Insights on Parenting an Adopted Teen

Insights on parenting adopted teen - motherhooddiaries

Almost everyone understands implicitly that parenting an infant is a full-time job. Most prospective adoptive parents who pursue an infant adoption know, in advance, that almost every waking moment will be spent caring for the child. But adolescents and teenagers, although we usually think of them as independent, autonomous individuals, need lots of attention, too, especially when they’re in the beginning stages of forming new familial bonds.

The importance of family time

The importance of family time -

In fact, there’s evidence to show that “family time,” which doesn’t have to be active engagement, might be more important for teenagers than for younger children. Researchers at the University of Toronto have found that a number of time kids between the ages of 3 and 11 spend with their parents doesn’t seem to change the likelihood of undesirable outcomes, like drug and alcohol abuse and lower academic performance, later. But once children hit 12, just sharing the same room with a child can have a major impact on their emotional and social development.

Build a strong stable environment

The structure is key here. Many older adopted children have experienced some form of trauma in their lives. For most, life without a stable, consistent home has been a tenuous affair, and the concept of family can become synonymous with impermanence. It can be just as difficult for teens to adjust to the idea that your home will be permanent, and you have no intention of rejecting them. It’s important to be reliable and a steady presence around which they can begin to structure their own lives. That means making plans and sticking to them.

Learn about your teen’s history

Learn your teen's history - motherhooddiaries

You’re building a new life with your child, but don’t hastily discard every element of their previous living situation. If snacks were always served at 1 pm in their foster home, and they relied on that regularity, maybe you can have a snack at 1 pm, too. As a more general point, learn everything you possibly can about a waiting teen’s history. Waiting infants don’t really have a history yet, but adolescents and teens may have spent years in a foster home or other institution. Find out early what medical and psychological issues a waiting child will need to deal with, and then consider whether you can afford to adequately meet those needs.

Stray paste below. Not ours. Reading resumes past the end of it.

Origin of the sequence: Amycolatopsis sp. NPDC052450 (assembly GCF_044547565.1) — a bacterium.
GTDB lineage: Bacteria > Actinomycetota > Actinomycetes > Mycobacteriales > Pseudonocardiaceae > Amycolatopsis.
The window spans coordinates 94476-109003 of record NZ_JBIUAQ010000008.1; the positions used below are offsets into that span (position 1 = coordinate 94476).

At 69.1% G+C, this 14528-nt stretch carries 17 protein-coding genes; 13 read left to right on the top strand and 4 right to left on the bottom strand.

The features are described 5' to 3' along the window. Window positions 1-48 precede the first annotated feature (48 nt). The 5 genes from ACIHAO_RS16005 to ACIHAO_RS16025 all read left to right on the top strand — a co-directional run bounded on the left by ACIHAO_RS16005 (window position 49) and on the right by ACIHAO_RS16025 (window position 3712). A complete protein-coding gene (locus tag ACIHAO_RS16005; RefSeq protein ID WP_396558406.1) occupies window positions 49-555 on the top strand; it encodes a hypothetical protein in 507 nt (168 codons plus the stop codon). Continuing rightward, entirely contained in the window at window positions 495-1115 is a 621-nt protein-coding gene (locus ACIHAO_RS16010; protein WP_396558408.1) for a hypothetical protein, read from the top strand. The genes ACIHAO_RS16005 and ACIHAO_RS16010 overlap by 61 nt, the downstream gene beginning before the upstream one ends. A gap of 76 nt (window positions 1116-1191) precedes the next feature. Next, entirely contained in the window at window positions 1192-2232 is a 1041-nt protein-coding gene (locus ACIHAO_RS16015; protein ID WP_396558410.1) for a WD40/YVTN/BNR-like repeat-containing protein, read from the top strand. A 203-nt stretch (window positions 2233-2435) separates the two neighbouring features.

Obviously, adopted teens are still teenagers, undergoing drastic physical and psychological changes. There’s a corollary process of self-definition, or identity formation going on, which can be more difficult for adopted teens. Adoption asks teenagers to define their own place within a family, while the traditional trajectory of growing up, and strong biological and social signals, tell them to distance themselves.

Keep communication lines open

Support and communication are crucial throughout this period when teens are beginning to experiment with various possible lifestyles and starting to ask, “who am I?”, a question that can be even more difficult to answer if you have two families. Be open to questions about a child’s biological parents, and help them explore their cultural and ethnic traditions insofar as you can.

If your teen expresses a desire to communicate with or seek out their biological parents, don’t stand in the way of that desire. It’s not “us vs. them.” At Adoptions from The Heart, we’re strong advocates of open adoption, and we’ve seen hundreds of families strengthened through communication and mutual understanding.

Insights on parenting an adopted teen - #adopting #adoptedteen #parenting

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Maxine Chalker (1 Posts)

Maxine Chalker, MSW, LSW is the founder and executive director of Adoptions From The Heart, a US adoption agency with offices in 5 states. Herself an adoptee, Maxine was an early pioneer of “open adoption,” a philosophy that stresses communication, over secrecy, in the adoption process. Adoptions from the heart: Maxine's LinkedIn Profile -